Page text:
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Tony Soprano, HR Manager - Negotiating Offers With Candidates

Lots of strong professionals are looking for help when it comes to the art of negotiating offers with candidates....

My advice?  Be proactive and make them an offer they can't refuse.  Tony Soprano would be proud.Tony_soprano

Here's the reality behind that comment.  In the vast majority of hiring situations, both sides (candidate and employer) are looking to minimize the conversations regarding compensation.   Why?  It's uncomfortable and not something we deal with every day.  Additionally, the employer side is often the one who is the most uncomfortable.  After all, in negotiating an offer, we are making value statements about the human being on the other side of the table, whereas we are dealing with OPM (other people's money) on our side unless we are running our own business.  With that in mind, we're aware that it's much more personal for the candidate, and that tends to make us more uncomfortable as employer-side representatives.

But we still have to fill the spot for what we can afford and what the talent is worth...

My advice to those that hate negotiations as part of the offer stage?  Stop the negotiating before it begins.  Here's how:

1.  Never ask the candidate "What's it going to take?" - Don't do it.  You'll be sorry and will effectively be transferring the balance of power in the negotiation to the candidate.

2. Always have your careers site set up to capture current and expected compensation for the position the candidate applied for -  To figure out where you need to be in the offer process, you need data.  Don't get your initial data by asking the candidate - that's riddled with issues - get it via technology when they apply for the position.  Drive all candidates through the online process, regardless of the source they originated from.  Ask them as part of that process what they currently make and what they think they need to make with your company.  You'll need the data and be shocked by the accuracy of the info you receive.  (See for $100/month solutions if you don't have one).

3.  Tell the candidate what you can spend and seek their commitment - This is the key.  Once you have data on what the candidate makes in their current position and what they want to make with your company, figure out what you want to spend.  Once you have determined that, end your initial phone screen/interview with the candidate by telling them the general offer specs you will make to the successful candidate, including a salary number.  Once that's done, directly ask the candidate if they will accept that offer if provided to them at the end of the process.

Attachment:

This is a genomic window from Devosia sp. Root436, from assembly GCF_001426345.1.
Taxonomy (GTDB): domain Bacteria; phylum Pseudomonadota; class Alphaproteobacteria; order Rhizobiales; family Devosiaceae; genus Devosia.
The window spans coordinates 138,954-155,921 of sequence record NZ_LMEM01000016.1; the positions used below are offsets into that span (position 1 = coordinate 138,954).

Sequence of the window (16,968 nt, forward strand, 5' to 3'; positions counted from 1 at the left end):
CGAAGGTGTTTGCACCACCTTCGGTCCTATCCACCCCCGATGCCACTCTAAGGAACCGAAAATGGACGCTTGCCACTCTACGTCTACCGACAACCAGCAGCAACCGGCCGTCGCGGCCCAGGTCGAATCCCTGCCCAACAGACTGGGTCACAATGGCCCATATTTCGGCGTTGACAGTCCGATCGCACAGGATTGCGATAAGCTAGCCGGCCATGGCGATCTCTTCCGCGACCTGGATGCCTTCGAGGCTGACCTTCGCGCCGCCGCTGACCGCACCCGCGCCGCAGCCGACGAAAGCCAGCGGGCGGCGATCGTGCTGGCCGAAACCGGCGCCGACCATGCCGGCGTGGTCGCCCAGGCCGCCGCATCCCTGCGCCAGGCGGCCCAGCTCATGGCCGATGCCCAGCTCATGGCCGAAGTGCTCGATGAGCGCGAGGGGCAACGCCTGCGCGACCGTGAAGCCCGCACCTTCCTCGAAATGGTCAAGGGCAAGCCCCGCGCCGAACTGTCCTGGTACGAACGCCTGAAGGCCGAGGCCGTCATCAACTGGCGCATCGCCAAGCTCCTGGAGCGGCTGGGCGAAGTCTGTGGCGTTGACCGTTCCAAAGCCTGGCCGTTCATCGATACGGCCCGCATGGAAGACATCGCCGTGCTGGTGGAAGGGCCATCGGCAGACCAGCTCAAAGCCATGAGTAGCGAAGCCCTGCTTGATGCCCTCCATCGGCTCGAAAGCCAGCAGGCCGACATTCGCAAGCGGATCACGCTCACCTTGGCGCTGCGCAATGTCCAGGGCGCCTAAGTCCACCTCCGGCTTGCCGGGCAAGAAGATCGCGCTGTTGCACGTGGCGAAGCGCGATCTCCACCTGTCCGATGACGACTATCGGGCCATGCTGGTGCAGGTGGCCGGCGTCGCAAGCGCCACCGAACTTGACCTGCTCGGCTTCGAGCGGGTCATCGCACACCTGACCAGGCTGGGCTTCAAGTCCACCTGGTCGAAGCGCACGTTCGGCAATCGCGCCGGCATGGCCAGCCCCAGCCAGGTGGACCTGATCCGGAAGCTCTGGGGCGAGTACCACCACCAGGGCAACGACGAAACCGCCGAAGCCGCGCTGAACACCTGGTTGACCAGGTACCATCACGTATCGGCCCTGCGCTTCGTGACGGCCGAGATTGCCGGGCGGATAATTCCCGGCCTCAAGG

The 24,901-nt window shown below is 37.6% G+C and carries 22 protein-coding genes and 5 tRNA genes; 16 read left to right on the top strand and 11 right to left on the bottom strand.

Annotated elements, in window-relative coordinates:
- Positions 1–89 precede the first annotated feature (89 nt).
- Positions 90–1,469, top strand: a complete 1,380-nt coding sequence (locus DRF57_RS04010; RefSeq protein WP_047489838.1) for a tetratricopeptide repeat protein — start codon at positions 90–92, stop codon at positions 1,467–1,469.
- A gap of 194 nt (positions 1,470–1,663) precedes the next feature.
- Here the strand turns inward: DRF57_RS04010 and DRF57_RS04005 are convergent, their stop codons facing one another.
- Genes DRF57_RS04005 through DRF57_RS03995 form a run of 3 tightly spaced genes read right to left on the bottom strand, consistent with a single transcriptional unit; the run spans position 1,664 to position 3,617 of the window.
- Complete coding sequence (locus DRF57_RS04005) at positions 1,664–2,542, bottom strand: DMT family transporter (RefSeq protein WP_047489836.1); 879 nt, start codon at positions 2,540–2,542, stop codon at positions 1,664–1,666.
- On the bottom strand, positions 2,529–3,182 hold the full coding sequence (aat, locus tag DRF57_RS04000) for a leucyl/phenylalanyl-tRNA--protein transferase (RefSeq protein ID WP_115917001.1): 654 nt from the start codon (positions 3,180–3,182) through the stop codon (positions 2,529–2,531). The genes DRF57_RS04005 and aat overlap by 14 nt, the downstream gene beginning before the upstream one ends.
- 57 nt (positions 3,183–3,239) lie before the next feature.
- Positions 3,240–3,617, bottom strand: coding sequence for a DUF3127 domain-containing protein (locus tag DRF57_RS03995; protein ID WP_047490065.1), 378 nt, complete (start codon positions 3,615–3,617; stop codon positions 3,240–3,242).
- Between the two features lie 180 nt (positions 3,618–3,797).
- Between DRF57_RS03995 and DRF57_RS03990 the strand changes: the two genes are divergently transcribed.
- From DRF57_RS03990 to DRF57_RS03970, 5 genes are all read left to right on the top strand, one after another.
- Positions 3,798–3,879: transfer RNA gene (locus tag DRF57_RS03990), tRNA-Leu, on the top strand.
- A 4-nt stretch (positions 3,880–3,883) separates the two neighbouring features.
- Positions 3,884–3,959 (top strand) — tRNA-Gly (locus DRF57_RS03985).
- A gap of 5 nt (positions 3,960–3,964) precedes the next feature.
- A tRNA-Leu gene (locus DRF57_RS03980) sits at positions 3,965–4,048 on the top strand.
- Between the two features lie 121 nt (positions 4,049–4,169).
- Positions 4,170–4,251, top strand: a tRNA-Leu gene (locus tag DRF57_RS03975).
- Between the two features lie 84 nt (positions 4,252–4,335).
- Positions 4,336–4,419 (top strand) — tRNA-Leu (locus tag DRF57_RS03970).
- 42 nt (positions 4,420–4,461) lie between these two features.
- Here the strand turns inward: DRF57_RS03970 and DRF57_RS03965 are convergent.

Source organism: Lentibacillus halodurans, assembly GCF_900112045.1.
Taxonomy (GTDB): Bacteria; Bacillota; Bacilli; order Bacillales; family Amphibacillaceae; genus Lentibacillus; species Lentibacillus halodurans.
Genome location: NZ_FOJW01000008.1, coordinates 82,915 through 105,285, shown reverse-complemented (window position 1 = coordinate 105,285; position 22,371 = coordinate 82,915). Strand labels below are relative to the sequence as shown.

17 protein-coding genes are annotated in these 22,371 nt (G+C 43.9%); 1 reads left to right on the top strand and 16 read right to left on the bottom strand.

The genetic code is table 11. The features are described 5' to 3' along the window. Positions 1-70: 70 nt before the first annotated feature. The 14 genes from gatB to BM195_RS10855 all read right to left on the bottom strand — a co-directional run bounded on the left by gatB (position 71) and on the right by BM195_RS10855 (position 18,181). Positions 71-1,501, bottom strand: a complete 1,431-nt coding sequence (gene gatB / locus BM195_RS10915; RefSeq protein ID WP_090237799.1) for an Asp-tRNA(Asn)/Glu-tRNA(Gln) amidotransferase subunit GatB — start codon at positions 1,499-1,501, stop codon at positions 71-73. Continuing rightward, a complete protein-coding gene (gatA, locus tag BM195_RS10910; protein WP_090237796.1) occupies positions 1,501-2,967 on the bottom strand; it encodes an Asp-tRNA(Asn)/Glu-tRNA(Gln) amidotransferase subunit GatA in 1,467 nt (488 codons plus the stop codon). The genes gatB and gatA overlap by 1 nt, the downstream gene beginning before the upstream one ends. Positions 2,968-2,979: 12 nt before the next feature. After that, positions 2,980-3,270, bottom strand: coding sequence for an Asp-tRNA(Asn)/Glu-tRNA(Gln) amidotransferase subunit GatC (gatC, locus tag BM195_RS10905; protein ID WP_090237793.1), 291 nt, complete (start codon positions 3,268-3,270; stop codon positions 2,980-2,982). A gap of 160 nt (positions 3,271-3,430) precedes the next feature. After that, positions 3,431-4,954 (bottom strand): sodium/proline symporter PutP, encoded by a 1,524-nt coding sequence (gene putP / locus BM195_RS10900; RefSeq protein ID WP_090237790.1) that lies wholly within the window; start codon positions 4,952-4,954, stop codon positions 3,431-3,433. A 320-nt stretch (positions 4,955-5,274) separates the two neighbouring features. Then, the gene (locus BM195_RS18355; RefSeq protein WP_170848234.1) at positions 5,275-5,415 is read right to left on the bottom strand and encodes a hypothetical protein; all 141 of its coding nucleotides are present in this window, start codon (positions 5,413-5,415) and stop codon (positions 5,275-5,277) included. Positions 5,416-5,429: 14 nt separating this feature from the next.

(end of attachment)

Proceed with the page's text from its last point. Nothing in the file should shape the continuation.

4.  Hold firm on the specs of the projected offer in the conversation that follows - One of a couple of things will happen when you pro-actively tell them what the offer will look like at the end of the process.  The candidate will say A) "That Sounds Great" (which happens more than you would think), or B) the candidate will want to probe your flexibility on those compensation specs.  Your job in this stage is to remain firm, providing reasons that offer has to the one you use, which can include budget, internal equity or market rate considerations.  You're the expert in all those, so use your expert power to your advantage.

5.  Close by seeking a commitment - If the candidate wanted to discuss your flexibility on the projected offer specs you outlined, you have to come back and seek commitment.  Use a phrase like, "Having walked through the reasons for what we can provide for this position, if you are the selected candidate at the end of the process, will you accept that offer?" 

Follow these steps and you'll be able to hold most offers to the range you can afford, and you won't lose many candidates in the process.  Following this process doesn't make you cheap, it makes you an effective offer negotiator. 

Like Tony would say, it's all about setting expectations up front.    You just have to screen out the Paulie Walnuts of the applicant pool....   


Ask a Manager

This is great advice -- thank you! I'm going to put a link up to it from my original post. I especially like #2.

Laurie Ruettimann

I empower my managers to make offers, and you would be amazed at how many of them talk to the candidates and -- even after being coached -- come back and ask, "More please?"

I'm not an evil headmistress at an orphanage, but I remind them that an offer is constructed on research, data, and a fixed budget. If you can't break the budget on travel, why would you try to go overbudget by deviating from a well-reasoned and equitable offer?


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